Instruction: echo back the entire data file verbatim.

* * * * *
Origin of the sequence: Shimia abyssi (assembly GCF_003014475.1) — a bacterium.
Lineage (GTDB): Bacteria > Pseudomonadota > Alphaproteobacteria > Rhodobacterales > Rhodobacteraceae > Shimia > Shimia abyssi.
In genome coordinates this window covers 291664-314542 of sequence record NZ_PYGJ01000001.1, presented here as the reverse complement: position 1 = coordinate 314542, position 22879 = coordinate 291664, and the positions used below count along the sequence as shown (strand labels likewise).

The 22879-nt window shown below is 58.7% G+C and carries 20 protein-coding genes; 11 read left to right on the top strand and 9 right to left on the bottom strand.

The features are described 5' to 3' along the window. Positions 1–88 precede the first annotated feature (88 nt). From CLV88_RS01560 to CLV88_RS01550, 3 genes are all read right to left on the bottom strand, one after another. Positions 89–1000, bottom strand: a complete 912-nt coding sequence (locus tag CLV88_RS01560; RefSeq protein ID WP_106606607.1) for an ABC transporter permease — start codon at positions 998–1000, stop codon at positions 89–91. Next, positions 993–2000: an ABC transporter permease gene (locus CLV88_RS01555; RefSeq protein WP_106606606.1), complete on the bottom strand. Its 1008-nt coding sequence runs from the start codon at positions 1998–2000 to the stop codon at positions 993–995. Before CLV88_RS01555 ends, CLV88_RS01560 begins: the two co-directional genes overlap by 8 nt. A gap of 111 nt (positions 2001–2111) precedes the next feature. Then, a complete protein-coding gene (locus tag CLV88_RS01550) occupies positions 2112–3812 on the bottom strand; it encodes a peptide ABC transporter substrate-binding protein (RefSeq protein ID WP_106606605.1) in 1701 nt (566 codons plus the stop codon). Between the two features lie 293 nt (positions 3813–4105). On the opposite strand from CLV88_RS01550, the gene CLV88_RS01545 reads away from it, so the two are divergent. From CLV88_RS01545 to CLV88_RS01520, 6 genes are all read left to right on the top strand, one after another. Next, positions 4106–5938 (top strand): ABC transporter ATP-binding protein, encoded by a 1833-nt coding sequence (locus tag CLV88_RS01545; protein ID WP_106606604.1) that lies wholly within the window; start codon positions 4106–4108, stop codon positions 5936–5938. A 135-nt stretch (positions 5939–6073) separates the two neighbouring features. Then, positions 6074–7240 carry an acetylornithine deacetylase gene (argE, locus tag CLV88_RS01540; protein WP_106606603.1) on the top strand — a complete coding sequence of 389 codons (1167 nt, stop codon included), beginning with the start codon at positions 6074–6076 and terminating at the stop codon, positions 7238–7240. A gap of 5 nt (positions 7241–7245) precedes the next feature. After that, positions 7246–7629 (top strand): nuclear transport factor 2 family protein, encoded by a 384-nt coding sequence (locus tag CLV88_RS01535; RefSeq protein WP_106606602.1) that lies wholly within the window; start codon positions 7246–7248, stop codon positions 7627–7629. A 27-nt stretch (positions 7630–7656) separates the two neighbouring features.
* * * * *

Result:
Origin of the sequence: Shimia abyssi (assembly GCF_003014475.1) — a bacterium.
Lineage (GTDB): Bacteria > Pseudomonadota > Alphaproteobacteria > Rhodobacterales > Rhodobacteraceae > Shimia > Shimia abyssi.
In genome coordinates this window covers 291664-314542 of sequence record NZ_PYGJ01000001.1, presented here as the reverse complement: position 1 = coordinate 314542, position 22879 = coordinate 291664, and the positions used below count along the sequence as shown (strand labels likewise).

The 22879-nt window shown below is 58.7% G+C and carries 20 protein-coding genes; 11 read left to right on the top strand and 9 right to left on the bottom strand.

The features are described 5' to 3' along the window. Positions 1–88 precede the first annotated feature (88 nt). From CLV88_RS01560 to CLV88_RS01550, 3 genes are all read right to left on the bottom strand, one after another. Positions 89–1000, bottom strand: a complete 912-nt coding sequence (locus tag CLV88_RS01560; RefSeq protein ID WP_106606607.1) for an ABC transporter permease — start codon at positions 998–1000, stop codon at positions 89–91. Next, positions 993–2000: an ABC transporter permease gene (locus CLV88_RS01555; RefSeq protein WP_106606606.1), complete on the bottom strand. Its 1008-nt coding sequence runs from the start codon at positions 1998–2000 to the stop codon at positions 993–995. Before CLV88_RS01555 ends, CLV88_RS01560 begins: the two co-directional genes overlap by 8 nt. A gap of 111 nt (positions 2001–2111) precedes the next feature. Then, a complete protein-coding gene (locus tag CLV88_RS01550) occupies positions 2112–3812 on the bottom strand; it encodes a peptide ABC transporter substrate-binding protein (RefSeq protein ID WP_106606605.1) in 1701 nt (566 codons plus the stop codon). Between the two features lie 293 nt (positions 3813–4105). On the opposite strand from CLV88_RS01550, the gene CLV88_RS01545 reads away from it, so the two are divergent. From CLV88_RS01545 to CLV88_RS01520, 6 genes are all read left to right on the top strand, one after another. Next, positions 4106–5938 (top strand): ABC transporter ATP-binding protein, encoded by a 1833-nt coding sequence (locus tag CLV88_RS01545; protein ID WP_106606604.1) that lies wholly within the window; start codon positions 4106–4108, stop codon positions 5936–5938. A 135-nt stretch (positions 5939–6073) separates the two neighbouring features. Then, positions 6074–7240 carry an acetylornithine deacetylase gene (argE, locus tag CLV88_RS01540; protein WP_106606603.1) on the top strand — a complete coding sequence of 389 codons (1167 nt, stop codon included), beginning with the start codon at positions 6074–6076 and terminating at the stop codon, positions 7238–7240. A gap of 5 nt (positions 7241–7245) precedes the next feature. After that, positions 7246–7629 (top strand): nuclear transport factor 2 family protein, encoded by a 384-nt coding sequence (locus tag CLV88_RS01535; RefSeq protein WP_106606602.1) that lies wholly within the window; start codon positions 7246–7248, stop codon positions 7627–7629. A 27-nt stretch (positions 7630–7656) separates the two neighbouring features.